Earlier this week, Charlie Villanueva, a professional basketball player with the Detroit Pistons wrote on Twitter that Kevin Garnett of the Boston Celtics called him “a cancer patient.” People got upset enough, suggesting Garnett be fined, that Garnett is an irredeemable bully, and that we just shouldn’t be talking about cancer. All well and good, but on the other hand, as Tom Scocca points out, there’s the entire history of sports, much of which is worse—check out the way Michael Jordan talked to a teammate.
Garnett, for his part has basically elected not to apologize by way of offering a terse statement in which he claims he actually said, “You are cancerous to your team and our league,” which is different (?) and that “there was a major miscommunication.”
It’s not hard to see why a trash talker would call Charlie Villanueva—who is hairless because of his alopecia—a cancer. Nor is it hard to believe that Villanueva’s condition, which has been the source of bullying his whole life, would make him extra sensitive to this sort of thing. That Villanueva loves Twitter—he became the first NBA player to tweet during a game last year—made whole thing something of a perfect storm.
The incident raised the question: would Kevin Garnett say that if he had cancer? If it had killed someone close to him? Wouldn’t he realize that it’s insensitive and that the topic should only be dealt with seriously? That being mean is only okay sometimes?
Garnett anticipating those questions covered his bases in the statement: “I have lost loved ones to this deadly disease and have a family member currently undergoing treatment.” Regardless of whether or not you believe that’s evidence in his favor, it speaks to the sentiment that there is one way to speak of cancer—solemnly, and without any sense of irony—and that anyone who had ever known anyone with cancer would understand and agree.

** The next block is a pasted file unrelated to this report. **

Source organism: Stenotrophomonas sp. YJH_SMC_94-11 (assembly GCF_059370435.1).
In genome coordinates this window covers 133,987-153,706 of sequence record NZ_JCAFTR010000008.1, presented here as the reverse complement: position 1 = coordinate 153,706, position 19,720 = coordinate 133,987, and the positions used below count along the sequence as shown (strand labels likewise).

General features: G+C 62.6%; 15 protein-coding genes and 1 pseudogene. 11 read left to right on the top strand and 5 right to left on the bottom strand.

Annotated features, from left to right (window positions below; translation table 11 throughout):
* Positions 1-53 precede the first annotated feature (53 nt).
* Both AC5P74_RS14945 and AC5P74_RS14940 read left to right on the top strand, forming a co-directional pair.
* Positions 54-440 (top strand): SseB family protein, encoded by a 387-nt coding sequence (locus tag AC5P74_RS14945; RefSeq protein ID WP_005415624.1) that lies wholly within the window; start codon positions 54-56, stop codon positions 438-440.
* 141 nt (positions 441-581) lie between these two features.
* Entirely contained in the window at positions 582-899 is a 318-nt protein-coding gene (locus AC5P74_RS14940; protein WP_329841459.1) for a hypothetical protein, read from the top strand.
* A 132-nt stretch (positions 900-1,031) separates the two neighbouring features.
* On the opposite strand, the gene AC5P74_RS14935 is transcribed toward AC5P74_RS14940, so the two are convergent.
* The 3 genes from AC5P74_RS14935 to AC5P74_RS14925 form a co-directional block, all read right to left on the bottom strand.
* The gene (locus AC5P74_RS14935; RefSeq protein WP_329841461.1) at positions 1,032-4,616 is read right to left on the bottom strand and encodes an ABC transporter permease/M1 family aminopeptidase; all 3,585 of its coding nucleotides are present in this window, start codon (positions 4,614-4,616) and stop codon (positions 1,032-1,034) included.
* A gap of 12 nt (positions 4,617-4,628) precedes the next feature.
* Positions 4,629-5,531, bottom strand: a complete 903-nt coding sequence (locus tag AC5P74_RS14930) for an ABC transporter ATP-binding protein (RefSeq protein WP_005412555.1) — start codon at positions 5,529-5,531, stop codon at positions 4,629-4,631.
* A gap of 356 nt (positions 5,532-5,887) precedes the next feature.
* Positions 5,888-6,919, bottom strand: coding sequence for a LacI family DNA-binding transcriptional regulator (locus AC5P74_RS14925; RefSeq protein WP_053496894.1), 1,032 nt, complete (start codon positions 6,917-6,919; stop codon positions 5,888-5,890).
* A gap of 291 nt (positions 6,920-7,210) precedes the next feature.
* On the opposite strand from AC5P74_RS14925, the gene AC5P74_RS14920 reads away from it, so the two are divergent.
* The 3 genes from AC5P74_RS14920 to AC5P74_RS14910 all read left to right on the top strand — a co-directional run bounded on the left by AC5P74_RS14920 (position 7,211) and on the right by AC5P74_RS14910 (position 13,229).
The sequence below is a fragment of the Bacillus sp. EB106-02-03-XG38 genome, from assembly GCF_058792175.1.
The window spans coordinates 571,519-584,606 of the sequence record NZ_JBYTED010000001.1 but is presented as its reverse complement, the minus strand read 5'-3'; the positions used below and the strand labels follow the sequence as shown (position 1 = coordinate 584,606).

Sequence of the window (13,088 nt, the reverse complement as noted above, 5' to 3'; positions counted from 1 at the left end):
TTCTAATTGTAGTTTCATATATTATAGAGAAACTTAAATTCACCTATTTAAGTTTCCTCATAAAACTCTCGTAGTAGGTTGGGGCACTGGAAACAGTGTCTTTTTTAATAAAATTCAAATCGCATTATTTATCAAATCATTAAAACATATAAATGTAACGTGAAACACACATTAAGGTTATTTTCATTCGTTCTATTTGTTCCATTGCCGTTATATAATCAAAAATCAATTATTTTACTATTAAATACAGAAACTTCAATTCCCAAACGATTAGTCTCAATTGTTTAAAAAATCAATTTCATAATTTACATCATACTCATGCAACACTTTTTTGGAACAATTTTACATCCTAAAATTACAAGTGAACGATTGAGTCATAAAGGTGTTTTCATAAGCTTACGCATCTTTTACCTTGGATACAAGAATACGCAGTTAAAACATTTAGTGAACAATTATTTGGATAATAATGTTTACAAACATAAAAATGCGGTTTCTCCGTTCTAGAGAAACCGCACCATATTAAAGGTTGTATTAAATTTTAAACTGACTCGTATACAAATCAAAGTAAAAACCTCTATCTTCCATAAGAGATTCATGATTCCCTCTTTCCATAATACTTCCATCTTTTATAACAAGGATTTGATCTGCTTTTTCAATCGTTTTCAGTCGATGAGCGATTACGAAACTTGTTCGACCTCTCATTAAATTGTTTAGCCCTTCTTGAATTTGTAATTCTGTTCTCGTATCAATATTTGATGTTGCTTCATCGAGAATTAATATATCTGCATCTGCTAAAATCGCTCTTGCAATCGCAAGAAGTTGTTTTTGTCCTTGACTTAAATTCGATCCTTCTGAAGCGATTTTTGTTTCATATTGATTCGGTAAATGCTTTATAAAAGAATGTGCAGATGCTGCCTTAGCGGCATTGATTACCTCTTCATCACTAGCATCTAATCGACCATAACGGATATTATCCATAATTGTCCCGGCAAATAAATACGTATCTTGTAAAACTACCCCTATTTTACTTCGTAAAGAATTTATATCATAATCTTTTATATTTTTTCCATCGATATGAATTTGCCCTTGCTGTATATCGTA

Which brings us to Christopher Hitchens’ plea in Vanity Fair, as someone with esophageal cancer for an etiquette handbook written “in an attempt to cover the inevitable awkwardness in diplomatic relations between Tumortown and its neighbors.”
Hitchens has other rules: if you’re going to ask “how are you?” don’t have any expectations for an answer, be candid in addressing the topic, and nobody wants to hear you prattle on about either a horrible cancer-related death or an inspirational story along the lines of “‘My grandmother was diagnosed with terminal melanoma of the G-spot and they just about gave up on her. But she hung in there and took huge doses of chemotherapy and radiation at the same time, and the last postcard we had was from her at the top of Mount Everest.’”
Hitchens is, in his distinctive way, making the point that people with cancer are still people too, and taking offense on their behalf so you can feel some measure of self-satisfaction takes away some of the cancer patients’ dignity.